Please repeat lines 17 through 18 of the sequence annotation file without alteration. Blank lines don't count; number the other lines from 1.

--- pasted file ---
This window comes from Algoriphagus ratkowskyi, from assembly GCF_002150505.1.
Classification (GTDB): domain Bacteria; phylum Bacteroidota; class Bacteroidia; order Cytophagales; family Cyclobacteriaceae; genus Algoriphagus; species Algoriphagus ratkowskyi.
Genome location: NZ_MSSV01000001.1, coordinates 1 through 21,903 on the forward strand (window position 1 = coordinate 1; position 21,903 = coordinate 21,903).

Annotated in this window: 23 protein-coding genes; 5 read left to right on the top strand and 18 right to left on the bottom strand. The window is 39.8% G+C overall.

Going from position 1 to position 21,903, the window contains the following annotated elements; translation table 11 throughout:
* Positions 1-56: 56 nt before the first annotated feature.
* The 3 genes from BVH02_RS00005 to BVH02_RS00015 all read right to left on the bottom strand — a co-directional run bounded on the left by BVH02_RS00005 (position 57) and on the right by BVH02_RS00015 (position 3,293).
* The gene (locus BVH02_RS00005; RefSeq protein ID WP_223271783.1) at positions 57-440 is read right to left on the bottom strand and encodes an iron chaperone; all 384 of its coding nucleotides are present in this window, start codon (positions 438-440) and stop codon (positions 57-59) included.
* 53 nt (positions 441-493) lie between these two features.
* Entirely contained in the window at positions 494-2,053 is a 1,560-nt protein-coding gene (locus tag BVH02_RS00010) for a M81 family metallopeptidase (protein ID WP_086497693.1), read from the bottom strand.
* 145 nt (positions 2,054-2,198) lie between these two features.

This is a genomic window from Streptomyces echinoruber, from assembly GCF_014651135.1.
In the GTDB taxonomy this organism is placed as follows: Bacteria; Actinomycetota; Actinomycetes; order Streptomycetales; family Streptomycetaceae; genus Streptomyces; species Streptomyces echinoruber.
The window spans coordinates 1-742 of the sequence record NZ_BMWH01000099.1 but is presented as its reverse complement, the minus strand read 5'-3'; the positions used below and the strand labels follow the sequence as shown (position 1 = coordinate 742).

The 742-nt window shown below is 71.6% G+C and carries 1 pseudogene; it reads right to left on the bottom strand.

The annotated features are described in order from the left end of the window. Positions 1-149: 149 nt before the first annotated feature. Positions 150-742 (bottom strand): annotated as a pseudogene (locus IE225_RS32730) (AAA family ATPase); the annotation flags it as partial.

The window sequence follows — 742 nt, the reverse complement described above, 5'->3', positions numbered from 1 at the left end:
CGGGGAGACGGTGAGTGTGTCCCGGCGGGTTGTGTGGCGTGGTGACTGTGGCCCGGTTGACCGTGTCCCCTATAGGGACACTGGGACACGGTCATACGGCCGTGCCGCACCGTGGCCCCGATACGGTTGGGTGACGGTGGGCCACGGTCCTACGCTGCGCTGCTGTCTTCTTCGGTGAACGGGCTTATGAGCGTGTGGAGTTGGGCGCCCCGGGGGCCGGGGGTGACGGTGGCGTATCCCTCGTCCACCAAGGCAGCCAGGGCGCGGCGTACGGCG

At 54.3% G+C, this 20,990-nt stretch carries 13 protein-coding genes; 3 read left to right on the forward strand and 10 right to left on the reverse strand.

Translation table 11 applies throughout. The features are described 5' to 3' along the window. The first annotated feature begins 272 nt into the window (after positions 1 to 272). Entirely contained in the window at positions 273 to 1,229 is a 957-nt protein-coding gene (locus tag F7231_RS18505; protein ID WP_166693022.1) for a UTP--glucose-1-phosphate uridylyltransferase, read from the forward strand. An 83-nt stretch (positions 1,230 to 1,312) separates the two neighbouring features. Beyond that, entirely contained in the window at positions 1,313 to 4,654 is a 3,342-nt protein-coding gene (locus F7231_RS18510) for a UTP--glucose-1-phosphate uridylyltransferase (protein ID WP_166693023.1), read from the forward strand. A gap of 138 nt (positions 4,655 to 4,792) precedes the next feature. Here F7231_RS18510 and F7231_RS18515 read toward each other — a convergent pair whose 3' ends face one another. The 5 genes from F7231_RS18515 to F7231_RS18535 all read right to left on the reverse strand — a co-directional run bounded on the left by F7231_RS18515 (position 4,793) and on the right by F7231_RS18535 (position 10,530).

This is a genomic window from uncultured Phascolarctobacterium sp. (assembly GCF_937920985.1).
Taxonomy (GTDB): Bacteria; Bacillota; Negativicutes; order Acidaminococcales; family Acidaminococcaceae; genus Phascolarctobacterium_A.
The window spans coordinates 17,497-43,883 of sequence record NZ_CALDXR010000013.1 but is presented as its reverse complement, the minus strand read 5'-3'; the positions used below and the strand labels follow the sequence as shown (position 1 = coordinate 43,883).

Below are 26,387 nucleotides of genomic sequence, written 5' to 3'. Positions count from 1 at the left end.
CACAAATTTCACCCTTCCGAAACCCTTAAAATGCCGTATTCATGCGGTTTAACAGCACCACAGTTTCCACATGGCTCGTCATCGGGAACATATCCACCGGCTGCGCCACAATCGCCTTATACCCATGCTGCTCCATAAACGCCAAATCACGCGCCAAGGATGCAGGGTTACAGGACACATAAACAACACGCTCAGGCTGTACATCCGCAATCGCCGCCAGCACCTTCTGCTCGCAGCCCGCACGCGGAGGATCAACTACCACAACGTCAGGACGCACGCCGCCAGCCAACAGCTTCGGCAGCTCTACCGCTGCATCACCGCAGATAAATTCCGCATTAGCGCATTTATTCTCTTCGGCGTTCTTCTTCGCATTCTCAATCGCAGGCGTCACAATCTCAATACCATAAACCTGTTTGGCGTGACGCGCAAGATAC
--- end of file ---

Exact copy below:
The window sequence follows — 742 nt, the reverse complement described above, 5'->3', positions numbered from 1 at the left end:
CGGGGAGACGGTGAGTGTGTCCCGGCGGGTTGTGTGGCGTGGTGACTGTGGCCCGGTTGACCGTGTCCCCTATAGGGACACTGGGACACGGTCATACGGCCGTGCCGCACCGTGGCCCCGATACGGTTGGGTGACGGTGGGCCACGGTCCTACGCTGCGCTGCTGTCTTCTTCGGTGAACGGGCTTATGAGCGTGTGGAGTTGGGCGCCCCGGGGGCCGGGGGTGACGGTGGCGTATCCCTCGTCCACCAAGGCAGCCAGGGCGCGGCGTACGGCG